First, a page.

• And while Promisel said there will be a consumer
    market for tablet PCs -- such as college students
    taking them to class for note-taking -- what
    really needs to happen for the tablet PC to take
    off is the development of new software
    applications for corporate customers. predicts
    that in 2003, a total of 500,000 tablet PCs will
    be sold around the globe, which represents about
    1 percent of the total portable PC marketBut, by
    2007, IDC forecasts that the tablet PC could
    account for well over 20 percent of the portable
    market.

19
III. Just a Lot of Bonk.
20
Blended Learning
21
The Sloan Consortium(2003). Sizing the
Opportunity The Quality and Extent of Online
Education in the U.S., 2002 and 2003
http//www.sloan-c.org/resources/sizing_opportuni
ty.pdf
81 offer at least one fully online or blended
course 97 of public institutions do
22
Why the term blended?(Osguthorpe Graham, 2003,
Blended Learning Environments Definitions and
Directions)
  • Hybrid is the interbreeding of two different
    species of animals or plants to create a new
    species (i.e., a mongrel)
  • Blended focuses on the mingling together in ways
    that lead to a well-balanced combination (i.e.,
    to mix)

23
Ok, Million Dollar Question Where is blended
learning beneficial?
24
Examples of Blended Learning, Margaret Driscoll,
e-Learning, March 2002
  • Put assessments/reviews online
  • Follow-up in community of practice
  • Put reference materials on Web
  • Deliver pre-work online
  • Provide office hours online
  • Use mentoring/coaching tool
  • Access experts live online
  • Use e-mail and instant messaging

25
10 Blended Learning Examples in Higher Education
26
1 Internally Built Web Links(Human
Intelligence Homepage, Jonathan Plucker, IU)
27
2. My Class Discussion Forums, Surveys, Word
Docs, Web Links, Presentations
28
3. Online Course Portals and Digital Libraries
for Exploration Activities (e.g., Einstein
Digital Manuscript Repository, May 20, 2003)
29
4. Online Grammar Practice on Spanish (Pew
course)
30
5. Divide Online and Class Experiences English
Classes OnlineGraham, Ure, Allen (2003, July).
Blended Learning EnvironmentsA Literature Review
and Proposed Research Agenda
  • Freshman English at BYU Students are required to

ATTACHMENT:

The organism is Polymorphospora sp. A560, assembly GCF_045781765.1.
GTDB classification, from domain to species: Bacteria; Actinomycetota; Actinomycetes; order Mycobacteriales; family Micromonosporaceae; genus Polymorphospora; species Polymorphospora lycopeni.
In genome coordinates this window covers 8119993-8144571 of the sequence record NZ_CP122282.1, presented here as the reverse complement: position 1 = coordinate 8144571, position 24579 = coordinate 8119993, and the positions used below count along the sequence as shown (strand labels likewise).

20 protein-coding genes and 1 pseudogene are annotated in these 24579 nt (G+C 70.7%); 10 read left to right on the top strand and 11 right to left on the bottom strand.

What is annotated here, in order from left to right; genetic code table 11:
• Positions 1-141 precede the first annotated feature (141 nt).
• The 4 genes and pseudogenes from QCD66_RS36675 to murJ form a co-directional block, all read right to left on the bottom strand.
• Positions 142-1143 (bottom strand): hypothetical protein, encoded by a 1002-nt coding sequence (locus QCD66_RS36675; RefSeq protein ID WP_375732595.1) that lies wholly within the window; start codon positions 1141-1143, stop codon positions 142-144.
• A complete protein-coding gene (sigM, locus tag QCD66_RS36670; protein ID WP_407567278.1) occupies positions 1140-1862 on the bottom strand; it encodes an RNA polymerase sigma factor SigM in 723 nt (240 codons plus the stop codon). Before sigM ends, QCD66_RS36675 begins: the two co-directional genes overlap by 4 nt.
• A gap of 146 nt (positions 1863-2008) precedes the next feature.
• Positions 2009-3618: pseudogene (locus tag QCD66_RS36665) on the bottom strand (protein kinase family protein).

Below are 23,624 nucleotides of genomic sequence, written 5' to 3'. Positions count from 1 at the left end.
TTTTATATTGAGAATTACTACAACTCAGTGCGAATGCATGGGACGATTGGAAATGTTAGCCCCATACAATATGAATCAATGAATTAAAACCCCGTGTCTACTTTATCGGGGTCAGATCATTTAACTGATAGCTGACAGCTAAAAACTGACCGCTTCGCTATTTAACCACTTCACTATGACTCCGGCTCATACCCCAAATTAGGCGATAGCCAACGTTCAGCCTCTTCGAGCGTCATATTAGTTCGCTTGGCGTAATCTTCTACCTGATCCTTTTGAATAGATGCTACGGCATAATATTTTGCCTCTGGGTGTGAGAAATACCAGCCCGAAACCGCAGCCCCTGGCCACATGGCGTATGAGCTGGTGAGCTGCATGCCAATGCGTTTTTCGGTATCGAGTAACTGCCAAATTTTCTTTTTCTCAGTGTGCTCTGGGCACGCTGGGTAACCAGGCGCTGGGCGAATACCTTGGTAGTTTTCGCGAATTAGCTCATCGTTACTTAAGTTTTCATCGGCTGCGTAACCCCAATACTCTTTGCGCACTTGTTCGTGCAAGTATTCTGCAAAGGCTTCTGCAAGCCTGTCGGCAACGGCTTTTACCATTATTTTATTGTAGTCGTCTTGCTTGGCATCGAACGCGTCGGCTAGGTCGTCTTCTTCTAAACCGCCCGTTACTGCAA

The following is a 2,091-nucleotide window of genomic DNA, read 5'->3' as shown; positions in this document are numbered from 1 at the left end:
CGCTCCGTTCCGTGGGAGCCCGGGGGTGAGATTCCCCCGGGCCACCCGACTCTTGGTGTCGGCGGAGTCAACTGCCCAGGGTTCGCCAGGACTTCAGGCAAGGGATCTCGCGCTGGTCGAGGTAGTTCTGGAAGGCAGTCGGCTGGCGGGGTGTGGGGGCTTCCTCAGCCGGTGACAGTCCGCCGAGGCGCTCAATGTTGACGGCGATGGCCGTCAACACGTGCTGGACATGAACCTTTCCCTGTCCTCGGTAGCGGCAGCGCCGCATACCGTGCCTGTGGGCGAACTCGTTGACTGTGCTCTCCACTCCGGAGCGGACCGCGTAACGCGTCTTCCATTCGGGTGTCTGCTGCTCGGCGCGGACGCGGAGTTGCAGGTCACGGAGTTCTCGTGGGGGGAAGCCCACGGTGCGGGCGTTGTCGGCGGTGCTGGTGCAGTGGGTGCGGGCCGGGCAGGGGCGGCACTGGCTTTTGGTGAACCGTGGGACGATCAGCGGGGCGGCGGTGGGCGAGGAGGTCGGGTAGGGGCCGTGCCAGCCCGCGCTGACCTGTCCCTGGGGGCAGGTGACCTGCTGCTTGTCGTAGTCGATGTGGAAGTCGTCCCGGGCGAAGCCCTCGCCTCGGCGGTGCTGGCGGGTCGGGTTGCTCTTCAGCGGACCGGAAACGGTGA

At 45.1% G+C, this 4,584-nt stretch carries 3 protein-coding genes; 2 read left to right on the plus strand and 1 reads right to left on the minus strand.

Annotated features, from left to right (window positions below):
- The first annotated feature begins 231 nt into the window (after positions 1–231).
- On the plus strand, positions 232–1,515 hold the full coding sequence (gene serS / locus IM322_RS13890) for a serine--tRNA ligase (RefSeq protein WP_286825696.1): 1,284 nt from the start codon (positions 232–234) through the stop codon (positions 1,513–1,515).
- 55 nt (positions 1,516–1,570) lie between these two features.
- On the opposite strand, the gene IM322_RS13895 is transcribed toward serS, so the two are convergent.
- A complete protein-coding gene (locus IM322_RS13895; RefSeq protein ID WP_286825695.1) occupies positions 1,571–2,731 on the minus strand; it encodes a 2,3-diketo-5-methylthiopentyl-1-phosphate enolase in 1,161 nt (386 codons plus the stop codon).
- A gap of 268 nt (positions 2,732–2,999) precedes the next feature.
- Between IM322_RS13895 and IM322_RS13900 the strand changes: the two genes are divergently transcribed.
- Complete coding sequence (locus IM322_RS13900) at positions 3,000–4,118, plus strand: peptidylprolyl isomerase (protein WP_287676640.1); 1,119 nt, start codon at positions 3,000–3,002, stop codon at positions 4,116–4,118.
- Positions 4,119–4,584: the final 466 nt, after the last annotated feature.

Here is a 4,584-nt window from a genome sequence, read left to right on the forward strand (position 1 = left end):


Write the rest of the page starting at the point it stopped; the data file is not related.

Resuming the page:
meet F2F once a week instead of three times a
    week. Online modules provide writing instruction
    and teaching assistants use online and F2F
    contact to provide feedback and guidance on
    writing (Waddoups et al., 2003).

31
6. CPA Exam Review (June 14, 2003)and Web
Videos in Accounting (July, 2003)
  • Texas AM UniversityCorpus Christi combines CPA
    courseware with bi-monthly class meetings to prep
    for CPA Exam. (study text, proficiency questions,
    electronic flashcards and practice exams,
    scheduled assignments, goals, online grading,
    progress reports, tailored discussion groups, and
    personalized assistance from leading professors
    at the nations top accounting schools.)

32
7. TICKIT Program(Teacher Professional
Development, IU)
33
8. Professional Development Learning Communities
34
9. Math Emporium of Online Tutorials and Testing
(Virginia Tech, Robert Olin)
  • In the Math Emporium, students can take advantage
    of diagnostic quizzes, an electronic hyperlinked
    textbook and interactive, self-paced tutorials.
    There are armies of tutors, GTAs and faculty in
    the emporium to give students personal help when
    they do not understand the tutorials or
    quizzesSome traditional lectures by professors
    are also available along with help from a
    conventional tutor lab.

35
10 Web for Live Mentoring MBA Program (Harvi
Singh and Chris Reed (2001), Achieving Success
with Blended Learning, Centra)
  • University of Tennessee Physicians Executive MBA
    program showed blended learning (physical and
    virtual live eLearning) students completed
    program in half the time and less than half the
    cost and with 10 more learning

36
But how might blended learning address student
learning styles?
37
Why Address Learning Styles?
  • Promotes reflection on teaching
  • Move from just one mode of delivery
  • View from different viewpoints
  • Offer variety in the class
  • Might lower drop-out rates
  • Fosters experimentation

38
Kolb (1984)
  • According to Kolb, effective learning involves
    four phases
  • from getting involved (Concrete Experience) to
  • listening/observing (Reflective Observation) to
  • creating an idea (Abstract Conceptualization) to
  • making decisions (Active Experimentation).
  • A person may become better at some of these
    learning skills than others as a result, a
    learning style develops.

39
1. Read
4. Do
2. Reflect
3. Display
40
The R2D2 Method
  1. Read (Auditory and Verbal Learners)
  2. Reflect (Reflective Learners)
  3. Display (Visual Learners)
  4. Do (Tactile, Kinesthetic, Exploratory Learners)

41
1. Auditory or Verbal Learners